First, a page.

Physics Of Microbiology For Scientists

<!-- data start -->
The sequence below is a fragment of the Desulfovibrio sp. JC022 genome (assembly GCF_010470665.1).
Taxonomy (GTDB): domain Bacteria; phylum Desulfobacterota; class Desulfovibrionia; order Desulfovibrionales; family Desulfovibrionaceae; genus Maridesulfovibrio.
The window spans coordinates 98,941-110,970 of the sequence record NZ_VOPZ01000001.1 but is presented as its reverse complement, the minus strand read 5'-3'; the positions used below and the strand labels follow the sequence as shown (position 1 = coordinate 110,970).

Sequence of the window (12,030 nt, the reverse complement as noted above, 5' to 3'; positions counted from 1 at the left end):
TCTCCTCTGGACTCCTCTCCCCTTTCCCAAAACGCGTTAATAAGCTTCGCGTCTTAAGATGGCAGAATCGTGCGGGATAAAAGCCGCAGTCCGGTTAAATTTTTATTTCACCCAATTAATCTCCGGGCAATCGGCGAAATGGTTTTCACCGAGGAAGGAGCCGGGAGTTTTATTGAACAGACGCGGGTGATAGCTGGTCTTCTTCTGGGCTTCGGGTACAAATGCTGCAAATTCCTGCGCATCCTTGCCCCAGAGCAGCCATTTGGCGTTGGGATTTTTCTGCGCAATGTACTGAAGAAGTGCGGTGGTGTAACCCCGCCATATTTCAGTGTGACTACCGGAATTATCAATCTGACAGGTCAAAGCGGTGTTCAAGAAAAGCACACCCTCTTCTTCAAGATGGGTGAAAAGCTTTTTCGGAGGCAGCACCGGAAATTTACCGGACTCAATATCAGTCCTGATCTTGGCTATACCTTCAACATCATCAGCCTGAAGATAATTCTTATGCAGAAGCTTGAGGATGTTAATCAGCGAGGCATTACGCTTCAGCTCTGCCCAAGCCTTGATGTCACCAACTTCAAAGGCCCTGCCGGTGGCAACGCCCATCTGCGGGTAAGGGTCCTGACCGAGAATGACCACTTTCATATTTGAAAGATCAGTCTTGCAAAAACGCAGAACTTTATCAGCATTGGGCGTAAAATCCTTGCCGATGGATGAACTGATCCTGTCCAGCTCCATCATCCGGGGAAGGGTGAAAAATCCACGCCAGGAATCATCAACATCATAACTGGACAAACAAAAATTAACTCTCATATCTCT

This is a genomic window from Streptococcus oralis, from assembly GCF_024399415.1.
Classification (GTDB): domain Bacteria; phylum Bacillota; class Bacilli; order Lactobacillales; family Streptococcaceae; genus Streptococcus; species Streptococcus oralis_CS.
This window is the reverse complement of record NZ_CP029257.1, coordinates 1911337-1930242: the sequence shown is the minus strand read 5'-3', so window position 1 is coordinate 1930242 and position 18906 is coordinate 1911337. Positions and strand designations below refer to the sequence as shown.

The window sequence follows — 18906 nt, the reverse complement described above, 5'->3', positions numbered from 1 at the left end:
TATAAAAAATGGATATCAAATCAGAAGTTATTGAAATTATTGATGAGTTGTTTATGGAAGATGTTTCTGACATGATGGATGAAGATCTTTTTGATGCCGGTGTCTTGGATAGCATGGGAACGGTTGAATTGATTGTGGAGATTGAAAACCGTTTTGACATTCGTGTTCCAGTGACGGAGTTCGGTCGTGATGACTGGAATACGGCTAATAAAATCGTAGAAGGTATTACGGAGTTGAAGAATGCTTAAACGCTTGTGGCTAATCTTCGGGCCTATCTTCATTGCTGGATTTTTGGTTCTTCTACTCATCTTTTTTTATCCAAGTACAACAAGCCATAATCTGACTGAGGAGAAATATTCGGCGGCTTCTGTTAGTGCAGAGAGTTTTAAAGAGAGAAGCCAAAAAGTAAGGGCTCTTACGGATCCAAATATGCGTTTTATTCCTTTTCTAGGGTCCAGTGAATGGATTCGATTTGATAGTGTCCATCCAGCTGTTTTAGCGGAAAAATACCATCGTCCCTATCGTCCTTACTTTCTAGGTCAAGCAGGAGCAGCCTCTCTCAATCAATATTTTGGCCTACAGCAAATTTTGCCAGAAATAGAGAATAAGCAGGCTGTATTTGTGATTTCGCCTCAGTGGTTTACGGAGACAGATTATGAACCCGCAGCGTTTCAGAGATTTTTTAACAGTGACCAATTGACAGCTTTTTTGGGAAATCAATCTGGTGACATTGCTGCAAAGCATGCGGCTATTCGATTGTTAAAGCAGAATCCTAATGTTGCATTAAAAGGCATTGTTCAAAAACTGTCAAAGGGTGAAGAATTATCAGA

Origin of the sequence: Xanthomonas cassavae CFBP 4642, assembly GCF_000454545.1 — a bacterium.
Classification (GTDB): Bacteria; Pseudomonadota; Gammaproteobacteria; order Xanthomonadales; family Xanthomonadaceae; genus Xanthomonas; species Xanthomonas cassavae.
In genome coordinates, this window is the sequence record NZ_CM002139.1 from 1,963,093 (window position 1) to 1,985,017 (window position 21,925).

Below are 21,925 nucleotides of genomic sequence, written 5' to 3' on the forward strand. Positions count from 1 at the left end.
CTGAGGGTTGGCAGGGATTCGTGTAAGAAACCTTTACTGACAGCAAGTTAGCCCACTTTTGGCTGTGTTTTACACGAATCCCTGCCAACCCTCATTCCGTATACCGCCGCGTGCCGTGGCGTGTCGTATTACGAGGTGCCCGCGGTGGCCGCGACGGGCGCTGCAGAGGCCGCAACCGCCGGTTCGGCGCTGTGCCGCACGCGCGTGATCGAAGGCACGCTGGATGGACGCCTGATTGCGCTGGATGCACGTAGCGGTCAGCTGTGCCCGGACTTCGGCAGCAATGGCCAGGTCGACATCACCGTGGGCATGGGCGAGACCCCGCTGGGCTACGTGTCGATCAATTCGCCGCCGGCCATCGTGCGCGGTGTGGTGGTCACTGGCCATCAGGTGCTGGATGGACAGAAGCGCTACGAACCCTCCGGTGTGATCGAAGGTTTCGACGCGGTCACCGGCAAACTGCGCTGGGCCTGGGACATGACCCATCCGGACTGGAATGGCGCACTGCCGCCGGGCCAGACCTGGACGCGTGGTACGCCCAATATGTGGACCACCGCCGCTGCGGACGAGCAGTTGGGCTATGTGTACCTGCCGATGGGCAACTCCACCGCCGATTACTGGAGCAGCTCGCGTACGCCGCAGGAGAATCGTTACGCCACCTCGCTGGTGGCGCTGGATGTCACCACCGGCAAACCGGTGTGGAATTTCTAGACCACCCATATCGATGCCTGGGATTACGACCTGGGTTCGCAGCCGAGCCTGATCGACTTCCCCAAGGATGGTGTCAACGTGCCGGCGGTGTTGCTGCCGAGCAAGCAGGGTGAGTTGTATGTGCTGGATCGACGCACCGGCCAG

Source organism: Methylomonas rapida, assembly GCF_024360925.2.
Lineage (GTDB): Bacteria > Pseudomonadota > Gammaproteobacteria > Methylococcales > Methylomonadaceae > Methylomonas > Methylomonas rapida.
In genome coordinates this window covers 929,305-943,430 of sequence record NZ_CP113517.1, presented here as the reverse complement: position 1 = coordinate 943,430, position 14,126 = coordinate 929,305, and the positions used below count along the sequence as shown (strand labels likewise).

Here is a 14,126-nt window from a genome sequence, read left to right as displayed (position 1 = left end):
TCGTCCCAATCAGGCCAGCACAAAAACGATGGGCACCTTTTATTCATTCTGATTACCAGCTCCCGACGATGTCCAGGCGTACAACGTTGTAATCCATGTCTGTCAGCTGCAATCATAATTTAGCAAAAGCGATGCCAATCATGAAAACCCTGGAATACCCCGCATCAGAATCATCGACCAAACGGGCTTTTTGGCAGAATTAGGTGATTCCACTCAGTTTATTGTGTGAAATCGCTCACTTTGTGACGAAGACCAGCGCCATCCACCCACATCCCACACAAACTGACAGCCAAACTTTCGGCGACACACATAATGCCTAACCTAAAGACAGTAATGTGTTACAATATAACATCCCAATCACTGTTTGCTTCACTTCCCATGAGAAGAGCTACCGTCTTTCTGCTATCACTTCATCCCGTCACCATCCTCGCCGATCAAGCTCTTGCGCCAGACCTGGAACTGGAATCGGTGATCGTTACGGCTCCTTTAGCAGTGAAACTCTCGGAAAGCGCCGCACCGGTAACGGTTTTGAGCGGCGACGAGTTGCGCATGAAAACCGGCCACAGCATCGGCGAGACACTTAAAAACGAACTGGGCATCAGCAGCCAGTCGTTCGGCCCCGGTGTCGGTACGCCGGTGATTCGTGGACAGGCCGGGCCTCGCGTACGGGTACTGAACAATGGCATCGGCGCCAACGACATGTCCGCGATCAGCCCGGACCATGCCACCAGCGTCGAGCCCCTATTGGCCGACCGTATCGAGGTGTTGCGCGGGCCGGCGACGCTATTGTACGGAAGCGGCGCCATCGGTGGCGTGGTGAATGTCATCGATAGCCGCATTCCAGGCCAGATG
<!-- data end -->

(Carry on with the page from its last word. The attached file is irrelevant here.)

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It is common in the field of microbiology for scientist to need to quantify bacteria. A way to do this is via the production of CO2. Carbon dioxide can be produced as a byproduct of cells performing regular respiration and decomposition activities. For microbes to live and grow successfully they need an adequate source of carbon. The microbes can either produce this source themselves making them autotrophic or receive the carbon from and outside source making them heterotrophic. Without a proper carbon source microbes like bacteria would not be able to function properly and produce several vital components for life including lipids, DNA, sugar, and proteins. All carbon sources are not created equally, not all of them can be used in the same chemical pathway. Glycolysis requires the use of glucose whereas the citric acid cycle can use citrate directly. Lactose is an extremely complex sugar and must be broken down a number of times before it is usable in the process of glycolysis. Succinate and acetate just like citrate can enter directly in to the citric acid cycle or it can also be converted into Acetyl-CoA. Due to the nature of these cycles and how the carbon gets broken down some carbon sources are naturally better than others. Glucose is the best theoretical source with the ability to produce around four CO2 molecules. The second best would be lactose that could produce the same amount of carbon dioxide but at a slower rate. This is followed by citrate which
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